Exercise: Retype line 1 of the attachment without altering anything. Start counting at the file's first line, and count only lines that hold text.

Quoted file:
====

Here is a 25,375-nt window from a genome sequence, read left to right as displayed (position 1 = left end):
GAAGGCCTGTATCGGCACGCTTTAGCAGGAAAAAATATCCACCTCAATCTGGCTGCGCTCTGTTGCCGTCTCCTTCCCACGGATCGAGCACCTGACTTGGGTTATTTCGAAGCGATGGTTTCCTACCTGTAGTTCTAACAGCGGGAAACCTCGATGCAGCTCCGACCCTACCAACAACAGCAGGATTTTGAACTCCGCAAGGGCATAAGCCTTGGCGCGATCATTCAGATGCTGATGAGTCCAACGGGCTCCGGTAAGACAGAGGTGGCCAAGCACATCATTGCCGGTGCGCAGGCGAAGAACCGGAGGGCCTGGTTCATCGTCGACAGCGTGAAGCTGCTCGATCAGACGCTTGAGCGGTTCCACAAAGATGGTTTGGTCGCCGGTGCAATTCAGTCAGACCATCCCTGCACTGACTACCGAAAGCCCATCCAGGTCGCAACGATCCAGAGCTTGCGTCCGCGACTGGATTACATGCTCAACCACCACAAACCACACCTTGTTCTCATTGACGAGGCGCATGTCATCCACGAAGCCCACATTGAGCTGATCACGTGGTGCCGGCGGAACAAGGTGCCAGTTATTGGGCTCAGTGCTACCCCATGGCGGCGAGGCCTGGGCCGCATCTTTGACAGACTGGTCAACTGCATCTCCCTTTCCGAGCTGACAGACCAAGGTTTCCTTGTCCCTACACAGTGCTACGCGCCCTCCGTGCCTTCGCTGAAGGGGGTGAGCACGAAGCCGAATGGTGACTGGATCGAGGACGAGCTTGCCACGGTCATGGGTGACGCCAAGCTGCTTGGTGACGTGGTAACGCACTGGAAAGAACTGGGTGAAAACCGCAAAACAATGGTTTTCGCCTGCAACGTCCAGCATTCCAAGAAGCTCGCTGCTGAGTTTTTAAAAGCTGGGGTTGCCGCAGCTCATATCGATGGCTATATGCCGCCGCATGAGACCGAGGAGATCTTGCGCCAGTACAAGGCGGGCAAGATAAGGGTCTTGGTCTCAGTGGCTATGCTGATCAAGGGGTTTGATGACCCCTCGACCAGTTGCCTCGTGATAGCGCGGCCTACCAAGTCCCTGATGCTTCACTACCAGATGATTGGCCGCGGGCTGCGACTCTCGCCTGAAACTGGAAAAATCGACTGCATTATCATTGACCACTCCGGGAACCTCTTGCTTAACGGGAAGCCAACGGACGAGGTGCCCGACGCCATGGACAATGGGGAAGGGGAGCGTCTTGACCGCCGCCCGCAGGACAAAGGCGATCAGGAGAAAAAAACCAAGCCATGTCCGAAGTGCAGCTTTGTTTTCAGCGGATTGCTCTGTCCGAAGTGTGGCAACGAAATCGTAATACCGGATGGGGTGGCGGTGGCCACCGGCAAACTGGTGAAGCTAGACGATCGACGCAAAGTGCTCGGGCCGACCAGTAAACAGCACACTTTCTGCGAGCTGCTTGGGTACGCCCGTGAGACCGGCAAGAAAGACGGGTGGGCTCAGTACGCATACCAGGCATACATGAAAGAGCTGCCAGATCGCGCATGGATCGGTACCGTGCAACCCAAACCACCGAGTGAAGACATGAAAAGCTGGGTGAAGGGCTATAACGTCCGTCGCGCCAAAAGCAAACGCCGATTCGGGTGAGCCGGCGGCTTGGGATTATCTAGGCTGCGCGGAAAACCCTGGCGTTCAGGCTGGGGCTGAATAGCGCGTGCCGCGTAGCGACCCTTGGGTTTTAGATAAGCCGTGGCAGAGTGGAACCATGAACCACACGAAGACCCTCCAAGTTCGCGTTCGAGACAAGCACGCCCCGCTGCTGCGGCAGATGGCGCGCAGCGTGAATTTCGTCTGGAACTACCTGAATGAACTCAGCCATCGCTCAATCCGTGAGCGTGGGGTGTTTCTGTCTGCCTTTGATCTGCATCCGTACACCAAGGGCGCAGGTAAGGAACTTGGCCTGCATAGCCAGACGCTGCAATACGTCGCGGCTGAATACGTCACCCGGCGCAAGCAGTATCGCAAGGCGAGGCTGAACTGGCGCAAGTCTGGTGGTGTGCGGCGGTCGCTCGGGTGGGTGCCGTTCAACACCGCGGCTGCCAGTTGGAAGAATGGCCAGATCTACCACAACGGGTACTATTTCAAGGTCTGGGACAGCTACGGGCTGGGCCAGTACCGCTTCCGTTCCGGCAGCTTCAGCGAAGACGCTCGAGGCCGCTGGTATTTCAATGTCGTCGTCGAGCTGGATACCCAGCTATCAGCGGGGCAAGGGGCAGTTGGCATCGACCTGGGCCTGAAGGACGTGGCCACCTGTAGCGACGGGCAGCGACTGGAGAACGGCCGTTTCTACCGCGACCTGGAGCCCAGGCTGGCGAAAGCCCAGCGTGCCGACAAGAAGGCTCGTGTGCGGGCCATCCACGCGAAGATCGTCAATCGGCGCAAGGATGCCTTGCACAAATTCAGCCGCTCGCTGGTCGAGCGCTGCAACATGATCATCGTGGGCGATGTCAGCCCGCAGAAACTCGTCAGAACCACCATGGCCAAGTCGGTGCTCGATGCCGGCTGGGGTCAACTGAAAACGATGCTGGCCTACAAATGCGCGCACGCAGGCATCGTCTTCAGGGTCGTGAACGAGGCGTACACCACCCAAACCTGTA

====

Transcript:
Here is a 25,375-nt window from a genome sequence, read left to right as displayed (position 1 = left end):